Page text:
Great video production is hard and it takes a lot of skill to achieve. There are a lot of reasons why a video can come out horrible, uninspiring or just plain crappy. Fortunately, it’s usually pretty obvious to just about any viewer why a video isn’t very good.

Actors talk on the set of a commercial shoot

Actors talk with client on set of a video production

Obvious reasons your video production sucks:

  • Poor camera work that shakes, has actors cut out, or even out of focus.
  • Poor sound. This could be the result or a badly placed microphone, noisy environment or wind.
  • Horrible, unflattering lighting. Deer in the headlights anyone?
  • Disjointed, non-sensical edit. An edit that plain doesn’t make sense or is even ugly.

These are all technical reasons which an average person can look at a video and see that it’s wrong. An untrained person may not know how to fix these problems but they’re sure able to hear the wind hitting the microphone or the lighting that makes the actress look like she’s in a budget horror film. But sometimes you can get all the big technical problems solved but the video still sucks. Well, there are some not so obvious reasons I can share with you here.

Not so obvious reasons why your video production sucks:

  • Wrong person in front of the camera – Not everyone pops on camera. And even fewer can carry a film. This is why we cast and watch tape. Or when working with real people, we make sure they are “characters” or have something really important to say.
  • Poor direction – It’s not as easy as point and shoot. The actor or interviewee must understand what they need to communicate to the camera and have someone who can recognize whether or not the magic is happening. The director must also have the ability to course correct in the event of failure.
  • You didn’t write a script and storyboard – Production technology is becoming so accessible that people now just turn on a camera without a plan for what they are cutting together. Sure, you might get something good but your chances are much better if you start with a great script and plan each shot with a goal in mind.
  • Cluttered and poor framing – Sometimes amateur photographers get lucky and create a beautifully framed shot. But it takes experience and knowledge to do it every time. Signs a shot isn’t working are clutter in the background, odd angles and not following basic composition rules such as the rule of thirds.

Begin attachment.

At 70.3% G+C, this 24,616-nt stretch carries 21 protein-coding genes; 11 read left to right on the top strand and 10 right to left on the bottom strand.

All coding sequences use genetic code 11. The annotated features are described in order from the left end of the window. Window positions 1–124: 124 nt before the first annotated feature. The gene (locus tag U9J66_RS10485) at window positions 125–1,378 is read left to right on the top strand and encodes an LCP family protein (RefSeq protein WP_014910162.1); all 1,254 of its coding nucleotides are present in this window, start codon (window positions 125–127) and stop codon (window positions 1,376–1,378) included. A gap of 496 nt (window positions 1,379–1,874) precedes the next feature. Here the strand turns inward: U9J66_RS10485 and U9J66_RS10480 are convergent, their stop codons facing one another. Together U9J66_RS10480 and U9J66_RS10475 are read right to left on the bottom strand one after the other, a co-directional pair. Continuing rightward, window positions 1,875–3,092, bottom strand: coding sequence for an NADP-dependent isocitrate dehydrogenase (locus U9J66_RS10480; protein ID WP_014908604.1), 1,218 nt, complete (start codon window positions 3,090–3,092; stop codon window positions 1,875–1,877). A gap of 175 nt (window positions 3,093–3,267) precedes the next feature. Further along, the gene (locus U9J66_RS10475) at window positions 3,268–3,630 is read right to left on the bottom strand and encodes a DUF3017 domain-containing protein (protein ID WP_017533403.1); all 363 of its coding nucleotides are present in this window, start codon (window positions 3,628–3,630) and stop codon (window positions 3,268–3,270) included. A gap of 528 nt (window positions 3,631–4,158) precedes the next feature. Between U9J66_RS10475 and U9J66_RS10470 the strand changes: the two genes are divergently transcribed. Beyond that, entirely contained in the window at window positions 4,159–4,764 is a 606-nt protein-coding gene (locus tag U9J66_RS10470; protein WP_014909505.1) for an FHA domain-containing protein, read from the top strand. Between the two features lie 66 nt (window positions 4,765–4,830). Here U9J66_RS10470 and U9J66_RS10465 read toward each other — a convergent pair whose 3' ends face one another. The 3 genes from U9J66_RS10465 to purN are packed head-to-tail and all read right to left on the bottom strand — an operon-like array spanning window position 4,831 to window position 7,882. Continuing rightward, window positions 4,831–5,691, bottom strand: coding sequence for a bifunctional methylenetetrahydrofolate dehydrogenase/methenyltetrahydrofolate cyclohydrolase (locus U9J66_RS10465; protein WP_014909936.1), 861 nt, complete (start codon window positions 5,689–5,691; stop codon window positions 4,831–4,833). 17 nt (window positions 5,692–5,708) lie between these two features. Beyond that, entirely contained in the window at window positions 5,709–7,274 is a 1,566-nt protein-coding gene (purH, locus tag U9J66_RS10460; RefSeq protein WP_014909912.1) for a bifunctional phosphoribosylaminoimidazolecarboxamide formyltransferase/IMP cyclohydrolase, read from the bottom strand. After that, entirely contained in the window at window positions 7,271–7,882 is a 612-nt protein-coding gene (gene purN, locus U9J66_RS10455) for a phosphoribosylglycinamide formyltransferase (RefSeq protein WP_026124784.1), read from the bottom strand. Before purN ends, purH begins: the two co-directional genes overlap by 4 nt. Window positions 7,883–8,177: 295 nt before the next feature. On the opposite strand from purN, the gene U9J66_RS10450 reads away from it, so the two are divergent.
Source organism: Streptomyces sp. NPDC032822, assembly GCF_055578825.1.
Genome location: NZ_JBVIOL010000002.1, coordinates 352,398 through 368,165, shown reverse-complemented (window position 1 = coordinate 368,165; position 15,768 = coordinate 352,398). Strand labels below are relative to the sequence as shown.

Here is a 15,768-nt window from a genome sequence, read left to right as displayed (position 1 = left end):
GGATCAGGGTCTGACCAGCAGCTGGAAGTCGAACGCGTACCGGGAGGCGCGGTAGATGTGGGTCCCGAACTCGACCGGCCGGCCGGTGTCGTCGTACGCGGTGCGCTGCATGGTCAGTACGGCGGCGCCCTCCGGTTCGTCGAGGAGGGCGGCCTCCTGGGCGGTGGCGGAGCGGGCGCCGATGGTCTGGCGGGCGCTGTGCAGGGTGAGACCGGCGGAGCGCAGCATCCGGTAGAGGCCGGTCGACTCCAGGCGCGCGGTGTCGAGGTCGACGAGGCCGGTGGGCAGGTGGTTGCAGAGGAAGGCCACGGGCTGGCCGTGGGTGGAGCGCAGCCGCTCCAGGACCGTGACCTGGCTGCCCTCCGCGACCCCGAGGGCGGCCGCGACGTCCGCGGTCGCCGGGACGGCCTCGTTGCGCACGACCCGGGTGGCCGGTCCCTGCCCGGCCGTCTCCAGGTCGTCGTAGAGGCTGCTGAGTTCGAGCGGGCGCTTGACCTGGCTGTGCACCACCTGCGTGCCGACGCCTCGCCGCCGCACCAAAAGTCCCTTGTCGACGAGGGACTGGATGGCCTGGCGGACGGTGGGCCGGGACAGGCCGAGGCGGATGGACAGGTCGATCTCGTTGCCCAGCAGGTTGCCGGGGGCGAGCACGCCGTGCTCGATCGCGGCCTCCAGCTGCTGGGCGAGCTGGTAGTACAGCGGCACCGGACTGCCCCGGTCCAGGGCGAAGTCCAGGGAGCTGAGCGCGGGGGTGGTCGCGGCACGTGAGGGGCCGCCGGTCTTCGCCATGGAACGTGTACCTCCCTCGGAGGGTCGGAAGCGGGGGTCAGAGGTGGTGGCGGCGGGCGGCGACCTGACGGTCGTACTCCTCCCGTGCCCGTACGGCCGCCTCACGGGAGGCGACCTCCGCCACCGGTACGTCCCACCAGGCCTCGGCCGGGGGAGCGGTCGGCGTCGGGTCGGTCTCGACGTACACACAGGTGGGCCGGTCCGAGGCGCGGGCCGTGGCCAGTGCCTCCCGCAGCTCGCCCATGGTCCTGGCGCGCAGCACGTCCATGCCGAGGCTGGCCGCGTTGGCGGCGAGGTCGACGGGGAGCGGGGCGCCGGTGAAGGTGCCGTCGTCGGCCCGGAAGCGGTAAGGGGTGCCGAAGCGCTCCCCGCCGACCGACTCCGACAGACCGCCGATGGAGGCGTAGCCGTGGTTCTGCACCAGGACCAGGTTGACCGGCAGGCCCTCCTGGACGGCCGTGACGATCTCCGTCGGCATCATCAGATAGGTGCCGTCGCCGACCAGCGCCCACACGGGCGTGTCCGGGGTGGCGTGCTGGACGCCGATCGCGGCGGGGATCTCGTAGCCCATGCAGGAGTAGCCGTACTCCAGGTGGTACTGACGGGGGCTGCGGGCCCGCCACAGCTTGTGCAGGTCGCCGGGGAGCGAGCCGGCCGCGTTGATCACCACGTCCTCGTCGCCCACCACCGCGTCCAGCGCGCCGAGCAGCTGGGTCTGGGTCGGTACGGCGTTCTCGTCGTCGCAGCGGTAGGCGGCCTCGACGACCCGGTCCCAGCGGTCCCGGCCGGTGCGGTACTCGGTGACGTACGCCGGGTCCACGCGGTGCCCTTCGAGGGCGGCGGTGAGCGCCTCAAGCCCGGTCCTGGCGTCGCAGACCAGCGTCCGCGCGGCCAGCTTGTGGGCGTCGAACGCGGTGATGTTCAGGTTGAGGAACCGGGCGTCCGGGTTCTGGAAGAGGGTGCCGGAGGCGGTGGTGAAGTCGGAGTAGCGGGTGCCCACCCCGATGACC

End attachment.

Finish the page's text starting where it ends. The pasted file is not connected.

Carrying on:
• Your lighting isn’t telling the story – The light needs to help tell the audience what they’re seeing. Horror movie lighting is an obvious way, but so is documentary lighting which is generally pretty “normal” looking. This light lets the audience know what they are watching is real. Want to learn how light effects meaning? Just study the old masters, yes, I mean the painters.
  • There is no story – Just because you’re written a script doesn’t mean you’re telling a story. Even an informational video needs to have a narrative that includes a beginning, middle and end.
  • You didn’t give the audience a reason to care upfront – Journalist call it the hook. Broadcast networks call it the tease. You have to let people know why they’re watching or they’ll loose interest and stop.
  • The editing is jarring and doesn’t help the story – Great editing doesn’t impress you with it’s technique; it helps you to become immersed in the story. Like great book editing, great video editing lives to serve the story and the audience.

Of course, these are just a few reasons your video production can come out sucky. The only way to learn proper video production techniques is to keep trying, preferably work with good people and to always carefully analyzing  what’s working and what’s not. There’s no shortcut to learning from experience.